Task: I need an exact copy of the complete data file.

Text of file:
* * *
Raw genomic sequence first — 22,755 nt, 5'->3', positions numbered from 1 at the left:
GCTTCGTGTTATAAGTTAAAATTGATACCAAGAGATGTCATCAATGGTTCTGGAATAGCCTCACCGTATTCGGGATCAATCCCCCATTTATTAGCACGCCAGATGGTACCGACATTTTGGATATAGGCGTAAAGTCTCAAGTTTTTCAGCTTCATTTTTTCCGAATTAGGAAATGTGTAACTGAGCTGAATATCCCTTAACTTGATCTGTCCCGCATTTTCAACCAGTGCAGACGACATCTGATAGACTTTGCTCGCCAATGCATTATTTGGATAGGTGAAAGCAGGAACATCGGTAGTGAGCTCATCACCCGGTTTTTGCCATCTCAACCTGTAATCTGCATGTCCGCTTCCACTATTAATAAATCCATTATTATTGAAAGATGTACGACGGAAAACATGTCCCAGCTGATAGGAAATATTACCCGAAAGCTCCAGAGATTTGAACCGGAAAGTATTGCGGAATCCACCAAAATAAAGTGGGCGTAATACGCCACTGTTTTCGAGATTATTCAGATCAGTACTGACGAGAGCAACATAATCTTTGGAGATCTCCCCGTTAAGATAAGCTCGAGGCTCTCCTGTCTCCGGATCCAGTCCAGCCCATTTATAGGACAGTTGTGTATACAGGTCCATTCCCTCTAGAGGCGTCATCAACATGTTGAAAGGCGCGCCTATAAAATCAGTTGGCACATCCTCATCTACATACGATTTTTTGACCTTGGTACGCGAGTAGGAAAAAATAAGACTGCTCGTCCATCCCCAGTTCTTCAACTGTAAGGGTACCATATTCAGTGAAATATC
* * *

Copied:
Raw genomic sequence first — 22,755 nt, 5'->3', positions numbered from 1 at the left:
GCTTCGTGTTATAAGTTAAAATTGATACCAAGAGATGTCATCAATGGTTCTGGAATAGCCTCACCGTATTCGGGATCAATCCCCCATTTATTAGCACGCCAGATGGTACCGACATTTTGGATATAGGCGTAAAGTCTCAAGTTTTTCAGCTTCATTTTTTCCGAATTAGGAAATGTGTAACTGAGCTGAATATCCCTTAACTTGATCTGTCCCGCATTTTCAACCAGTGCAGACGACATCTGATAGACTTTGCTCGCCAATGCATTATTTGGATAGGTGAAAGCAGGAACATCGGTAGTGAGCTCATCACCCGGTTTTTGCCATCTCAACCTGTAATCTGCATGTCCGCTTCCACTATTAATAAATCCATTATTATTGAAAGATGTACGACGGAAAACATGTCCCAGCTGATAGGAAATATTACCCGAAAGCTCCAGAGATTTGAACCGGAAAGTATTGCGGAATCCACCAAAATAAAGTGGGCGTAATACGCCACTGTTTTCGAGATTATTCAGATCAGTACTGACGAGAGCAACATAATCTTTGGAGATCTCCCCGTTAAGATAAGCTCGAGGCTCTCCTGTCTCCGGATCCAGTCCAGCCCATTTATAGGACAGTTGTGTATACAGGTCCATTCCCTCTAGAGGCGTCATCAACATGTTGAAAGGCGCGCCTATAAAATCAGTTGGCACATCCTCATCTACATACGATTTTTTGACCTTGGTACGCGAGTAGGAAAAAATAAGACTGCTCGTCCATCCCCAGTTCTTCAACTGTAAGGGTACCATATTCAGTGAAATATC